Retail sales up but discounts hit profits
By Emily Kaiser
CHICAGO (Reuters) – September sales were resilient in the
face of Hurricanes Katrina and Rita and high gas prices,
although sales came at a cost as retailers slashed prices to
maintain demand, putting pressure on profits, U.S. chain stores
reported on Thursday.
Chains that sell gasoline, including Wal-Mart Stores Inc.
and Costco Wholesale Corp., posted better-than-expected sales
growth. But several apparel retailers and department stores
missed forecasts, and some trimmed profit forecasts as heavy
markdowns eroded margins.
Research firm Retail Metrics said September sales rose 4.1
percent at stores open at least a year — a key retail measure
known as same-store sales. That was better than the 3.6 percent
analysts had predicted, but Costco’s 11 percent same-store
sales growth alone accounted for the surprisingly big gain.
“You look at all the (profit) warnings we saw on the third
quarter and it looks like it was a really bad month, but
relative to what was expected the (sales) numbers weren’t that
bad,” said Ken Perkins, president of Retail Metrics.
Perkins said 63 percent of retailers beat expectations,
well above the long-term average of 54 percent. Just 35 percent
The Standard & Poor’s retailing index rose 1.4 percent in
early trading on Thursday, recovering much of the losses
incurred earlier this week as Wall Street braced for weak
Wal-Mart kept its profit forecast for the current fiscal
third quarter, but said the hurricanes cut 1 cent per share
from earnings in the period.
But retailers including Talbots Inc., TJX Cos. Inc.,
AnnTaylor Stores Corp. and New York & Co. Inc. all lowered
profit forecasts, while Federated Department Stores Inc. and
Kohl’s Corp. were among the chains posting disappointing sales.
Perkins said retailers clearly relied on discounts to drive
sales growth, and paid the price with weaker profits.
“That’s a harbinger of what we’re about to see as we head
into the holiday season,” Perkins said, adding that retailers
were “chasing a shrinking pie of consumer spending” as gasoline
and heating bills pile up.
Slumping consumer confidence was a key concern as retailers
gear up for the holiday season. Wal-Mart has already vowed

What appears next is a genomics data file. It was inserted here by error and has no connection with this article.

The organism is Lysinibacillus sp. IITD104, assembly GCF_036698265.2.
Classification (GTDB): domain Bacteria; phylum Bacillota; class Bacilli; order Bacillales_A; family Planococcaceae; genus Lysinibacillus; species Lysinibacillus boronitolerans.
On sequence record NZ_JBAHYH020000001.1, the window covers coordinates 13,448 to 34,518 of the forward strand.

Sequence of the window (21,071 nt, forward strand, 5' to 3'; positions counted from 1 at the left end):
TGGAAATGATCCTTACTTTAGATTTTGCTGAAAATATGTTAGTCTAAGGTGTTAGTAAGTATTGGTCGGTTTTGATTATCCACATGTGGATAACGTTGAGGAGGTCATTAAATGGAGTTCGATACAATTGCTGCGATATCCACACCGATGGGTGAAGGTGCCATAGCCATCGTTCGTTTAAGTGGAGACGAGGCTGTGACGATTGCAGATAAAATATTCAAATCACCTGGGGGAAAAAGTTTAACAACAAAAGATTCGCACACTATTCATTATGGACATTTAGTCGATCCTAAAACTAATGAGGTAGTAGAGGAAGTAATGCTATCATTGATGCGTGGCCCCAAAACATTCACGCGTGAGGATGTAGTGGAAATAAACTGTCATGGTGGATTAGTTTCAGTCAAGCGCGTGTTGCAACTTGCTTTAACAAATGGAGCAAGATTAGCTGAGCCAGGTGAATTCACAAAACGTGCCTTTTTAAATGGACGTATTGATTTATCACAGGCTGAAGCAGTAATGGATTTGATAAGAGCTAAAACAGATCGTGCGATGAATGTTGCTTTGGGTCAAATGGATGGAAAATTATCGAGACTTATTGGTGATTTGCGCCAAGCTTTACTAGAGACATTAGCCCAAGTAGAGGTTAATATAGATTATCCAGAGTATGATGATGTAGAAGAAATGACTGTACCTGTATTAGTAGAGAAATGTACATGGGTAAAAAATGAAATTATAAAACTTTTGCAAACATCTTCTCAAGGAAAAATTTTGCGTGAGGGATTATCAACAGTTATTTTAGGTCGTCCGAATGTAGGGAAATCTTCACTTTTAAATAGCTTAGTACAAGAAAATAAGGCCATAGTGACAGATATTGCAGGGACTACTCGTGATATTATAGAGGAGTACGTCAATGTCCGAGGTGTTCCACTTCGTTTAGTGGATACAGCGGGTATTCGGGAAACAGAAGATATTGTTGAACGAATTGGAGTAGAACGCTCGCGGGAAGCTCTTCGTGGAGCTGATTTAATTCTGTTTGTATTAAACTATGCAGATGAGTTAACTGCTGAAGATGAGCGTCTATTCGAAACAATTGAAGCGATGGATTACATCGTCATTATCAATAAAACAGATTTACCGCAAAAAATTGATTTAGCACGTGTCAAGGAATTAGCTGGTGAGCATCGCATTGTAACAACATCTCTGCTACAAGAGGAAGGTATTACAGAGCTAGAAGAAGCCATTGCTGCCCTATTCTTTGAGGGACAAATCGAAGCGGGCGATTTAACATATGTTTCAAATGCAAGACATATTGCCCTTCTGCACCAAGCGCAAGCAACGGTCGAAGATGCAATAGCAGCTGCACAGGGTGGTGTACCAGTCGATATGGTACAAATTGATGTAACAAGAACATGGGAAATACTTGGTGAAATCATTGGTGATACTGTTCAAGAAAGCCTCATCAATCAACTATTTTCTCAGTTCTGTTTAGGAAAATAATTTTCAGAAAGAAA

aggressive discounts, setting the stage for a fiercely
competitive holiday season.
Talbots, which cut its full-year profit forecast on weak
September sales, said its annual survey found consumers are
increasingly worried about high fuel prices and the economy,
and those concerns are making them more conservative in their
Britt Beemer, head of America’s Research Group, which
tracks consumer trends, said Labor Day sales in September are
an accurate predictor of holiday demand nine times out of 10,
and this year’s sales were disappointing.
Beemer said he surveyed 1,000 people two weeks before Labor
Day — which was also before Hurricane Katrina — and some 38
percent said they intended to go shopping over the holiday
weekend. He polled those same people again after Labor Day
weekend and found that only 28 percent actually shopped.
“If things don’t change, I still think there is a
possibility that we could have the first negative Christmas
sales season in two decades,” Beemer said, referring to
WAL-MART KEEPS FORECAST
Wal-Mart, the world’s biggest retailer, said September
same-store sales rose 3.8 percent, toward the high end of its
But the results were boosted by sales of gasoline at its
Sam’s Club warehouse stores, and the retailer was quick to
point out that sales would have been up a more modest 3.2
percent without the lift from gasoline sales.
Costco also said steep oil prices boosted September
same-store sales. U.S. same-store sales jumped 10 percent, but
the gain would have been just 8 percent if not for a steep 47
percent year-over-year jump in gasoline prices.
Target Corp. reported a better-than-expected 5.6 percent
September same-store sales increase and maintained its profit
forecast for the rest of the year.
Federated reported a 1.3 percent September same-store sales
increase, below its expectations for a 2 percent to 3 percent
increase. The retailer blamed lost sales from stores closed due
to the hurricanes, as well as reduced spending because of
higher gas prices and weakening consumer confidence.
Apparel chains were among the laggards, with several
companies noting a drop in demand during the last week in the